Joseph Pulitzer was the 19th-century journalist and newspaper publisher whose will established the Pulitzer Prizes "for the encouragement of public service, public morals, American literature and the advancement of education." Pulitzer immigrated to the United States as a young man in 1864 and served in the 1st New York Cavalry during the Civil War . He made his way to St. Louis after the war and in 1868 began working for the German language newspaper the Westliche Post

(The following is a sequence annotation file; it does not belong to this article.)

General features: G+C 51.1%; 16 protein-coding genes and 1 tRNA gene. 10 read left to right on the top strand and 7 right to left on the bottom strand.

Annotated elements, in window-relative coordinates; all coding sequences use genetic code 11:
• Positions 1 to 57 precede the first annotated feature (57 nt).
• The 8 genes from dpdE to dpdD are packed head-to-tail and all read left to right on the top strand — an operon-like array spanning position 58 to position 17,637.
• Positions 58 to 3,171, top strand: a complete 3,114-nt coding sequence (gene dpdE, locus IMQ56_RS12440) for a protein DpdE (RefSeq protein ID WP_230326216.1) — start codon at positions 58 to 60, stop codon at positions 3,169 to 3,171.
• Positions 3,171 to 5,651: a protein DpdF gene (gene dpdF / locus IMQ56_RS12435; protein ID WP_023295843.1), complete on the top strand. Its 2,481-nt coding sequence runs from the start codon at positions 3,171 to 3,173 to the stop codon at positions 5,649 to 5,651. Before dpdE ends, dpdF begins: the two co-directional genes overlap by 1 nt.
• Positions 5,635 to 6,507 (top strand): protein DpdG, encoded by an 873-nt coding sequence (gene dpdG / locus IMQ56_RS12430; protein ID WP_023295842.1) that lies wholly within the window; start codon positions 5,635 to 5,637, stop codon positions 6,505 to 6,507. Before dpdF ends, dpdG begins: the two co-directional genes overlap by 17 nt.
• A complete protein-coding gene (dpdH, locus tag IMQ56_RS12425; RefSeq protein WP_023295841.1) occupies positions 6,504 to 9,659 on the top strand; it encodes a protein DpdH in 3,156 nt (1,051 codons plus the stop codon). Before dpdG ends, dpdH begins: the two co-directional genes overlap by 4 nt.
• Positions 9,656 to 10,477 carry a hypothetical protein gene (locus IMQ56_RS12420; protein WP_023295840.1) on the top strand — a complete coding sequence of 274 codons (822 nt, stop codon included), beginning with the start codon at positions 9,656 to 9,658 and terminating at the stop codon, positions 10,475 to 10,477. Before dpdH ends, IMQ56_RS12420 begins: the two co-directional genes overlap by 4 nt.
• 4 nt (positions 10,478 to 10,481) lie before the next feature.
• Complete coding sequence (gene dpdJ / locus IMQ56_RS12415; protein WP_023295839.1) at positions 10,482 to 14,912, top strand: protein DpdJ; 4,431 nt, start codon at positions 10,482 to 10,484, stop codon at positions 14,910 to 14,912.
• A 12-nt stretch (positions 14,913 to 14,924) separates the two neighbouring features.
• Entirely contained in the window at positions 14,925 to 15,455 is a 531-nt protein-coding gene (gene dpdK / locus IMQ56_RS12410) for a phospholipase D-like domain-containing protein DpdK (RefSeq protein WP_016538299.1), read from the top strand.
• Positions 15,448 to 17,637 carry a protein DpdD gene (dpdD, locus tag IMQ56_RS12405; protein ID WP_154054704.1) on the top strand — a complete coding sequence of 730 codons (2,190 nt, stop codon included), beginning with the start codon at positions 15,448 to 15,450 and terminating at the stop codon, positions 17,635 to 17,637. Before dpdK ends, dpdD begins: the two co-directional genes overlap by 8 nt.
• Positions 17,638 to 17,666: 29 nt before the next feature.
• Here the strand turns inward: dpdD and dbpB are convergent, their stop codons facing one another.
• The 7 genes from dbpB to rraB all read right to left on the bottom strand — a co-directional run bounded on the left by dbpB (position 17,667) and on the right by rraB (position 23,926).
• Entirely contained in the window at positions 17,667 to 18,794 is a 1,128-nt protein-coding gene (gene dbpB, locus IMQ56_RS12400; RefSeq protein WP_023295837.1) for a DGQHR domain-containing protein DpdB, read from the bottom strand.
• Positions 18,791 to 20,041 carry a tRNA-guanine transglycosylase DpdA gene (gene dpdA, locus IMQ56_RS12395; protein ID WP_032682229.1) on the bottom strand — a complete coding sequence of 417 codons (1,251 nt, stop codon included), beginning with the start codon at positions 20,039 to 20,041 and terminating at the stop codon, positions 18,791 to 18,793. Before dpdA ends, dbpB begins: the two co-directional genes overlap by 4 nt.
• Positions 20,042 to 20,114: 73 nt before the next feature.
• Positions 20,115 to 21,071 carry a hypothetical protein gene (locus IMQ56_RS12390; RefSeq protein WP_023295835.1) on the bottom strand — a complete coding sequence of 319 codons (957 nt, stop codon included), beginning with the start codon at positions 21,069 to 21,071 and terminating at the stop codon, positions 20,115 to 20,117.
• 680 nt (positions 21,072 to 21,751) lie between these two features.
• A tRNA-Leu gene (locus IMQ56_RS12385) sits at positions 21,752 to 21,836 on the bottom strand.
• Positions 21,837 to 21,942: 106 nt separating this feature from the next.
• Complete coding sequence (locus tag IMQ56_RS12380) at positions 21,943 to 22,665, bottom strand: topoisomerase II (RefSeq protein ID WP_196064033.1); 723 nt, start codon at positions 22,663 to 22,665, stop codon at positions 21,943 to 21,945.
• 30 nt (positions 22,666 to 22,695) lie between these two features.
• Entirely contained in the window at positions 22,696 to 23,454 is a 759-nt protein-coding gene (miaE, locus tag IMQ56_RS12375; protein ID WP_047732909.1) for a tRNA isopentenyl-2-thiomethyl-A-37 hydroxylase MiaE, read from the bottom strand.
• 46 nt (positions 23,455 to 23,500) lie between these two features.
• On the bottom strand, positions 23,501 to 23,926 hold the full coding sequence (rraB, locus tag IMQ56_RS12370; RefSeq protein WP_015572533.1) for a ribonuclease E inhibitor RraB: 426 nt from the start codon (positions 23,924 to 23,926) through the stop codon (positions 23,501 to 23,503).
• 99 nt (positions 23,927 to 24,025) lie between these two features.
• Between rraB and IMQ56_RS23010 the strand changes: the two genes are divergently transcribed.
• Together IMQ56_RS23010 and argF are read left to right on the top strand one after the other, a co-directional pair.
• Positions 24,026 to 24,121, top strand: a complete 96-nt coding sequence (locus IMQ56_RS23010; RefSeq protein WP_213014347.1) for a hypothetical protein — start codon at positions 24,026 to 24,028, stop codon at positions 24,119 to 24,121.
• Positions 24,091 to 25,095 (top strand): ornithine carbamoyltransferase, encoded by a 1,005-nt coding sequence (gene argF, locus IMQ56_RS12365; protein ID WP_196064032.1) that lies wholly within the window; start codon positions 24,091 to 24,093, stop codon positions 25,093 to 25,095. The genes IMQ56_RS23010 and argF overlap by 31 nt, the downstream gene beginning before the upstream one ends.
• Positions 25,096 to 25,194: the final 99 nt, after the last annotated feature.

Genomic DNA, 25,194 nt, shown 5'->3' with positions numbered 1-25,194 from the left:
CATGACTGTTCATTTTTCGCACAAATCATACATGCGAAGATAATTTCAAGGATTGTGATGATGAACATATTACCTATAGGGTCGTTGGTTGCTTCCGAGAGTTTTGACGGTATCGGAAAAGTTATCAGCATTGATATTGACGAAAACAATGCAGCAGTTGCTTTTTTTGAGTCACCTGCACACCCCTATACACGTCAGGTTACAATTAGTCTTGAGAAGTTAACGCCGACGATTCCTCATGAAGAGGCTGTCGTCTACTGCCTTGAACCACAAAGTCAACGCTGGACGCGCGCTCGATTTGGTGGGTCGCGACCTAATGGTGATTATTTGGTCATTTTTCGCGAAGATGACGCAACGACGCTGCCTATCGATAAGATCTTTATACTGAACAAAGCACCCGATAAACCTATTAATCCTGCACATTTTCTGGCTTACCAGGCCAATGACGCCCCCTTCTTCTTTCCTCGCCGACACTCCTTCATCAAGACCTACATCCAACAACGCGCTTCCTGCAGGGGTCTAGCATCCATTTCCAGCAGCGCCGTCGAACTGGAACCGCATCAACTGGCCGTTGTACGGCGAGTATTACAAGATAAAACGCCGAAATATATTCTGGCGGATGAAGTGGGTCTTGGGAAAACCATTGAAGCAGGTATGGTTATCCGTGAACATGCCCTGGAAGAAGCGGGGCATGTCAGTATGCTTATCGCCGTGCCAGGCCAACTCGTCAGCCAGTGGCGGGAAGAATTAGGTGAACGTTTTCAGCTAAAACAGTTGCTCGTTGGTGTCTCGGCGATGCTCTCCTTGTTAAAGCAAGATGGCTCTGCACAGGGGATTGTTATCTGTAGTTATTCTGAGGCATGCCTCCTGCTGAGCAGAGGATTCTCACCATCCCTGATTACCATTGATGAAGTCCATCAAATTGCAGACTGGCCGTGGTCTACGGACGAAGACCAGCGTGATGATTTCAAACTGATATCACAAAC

. Ambitious and hardworking, Pulitzer studied English and law and served in the Missouri legislature, and by 1872 he was the owner and publisher of the Post
. In 1878 he bought The Evening Dispatch
and merged the two newspapers into the St. Louis Post-Dispatch
. Pulitzer moved to New York, where he acquired the New York World
(1883), founded the New York Evening World
(1887) and became one of the most powerful newspaper publishers in the United States and a rival and competitor of William Randolph Hearst
. Although he maintained control over his publishing empire, Pulitzer had frail health and was almost completely blind in his later years. His will provided for the financing of the Pulitzer Prizes as well as for what is now the graduate school of journalism at Columbia University.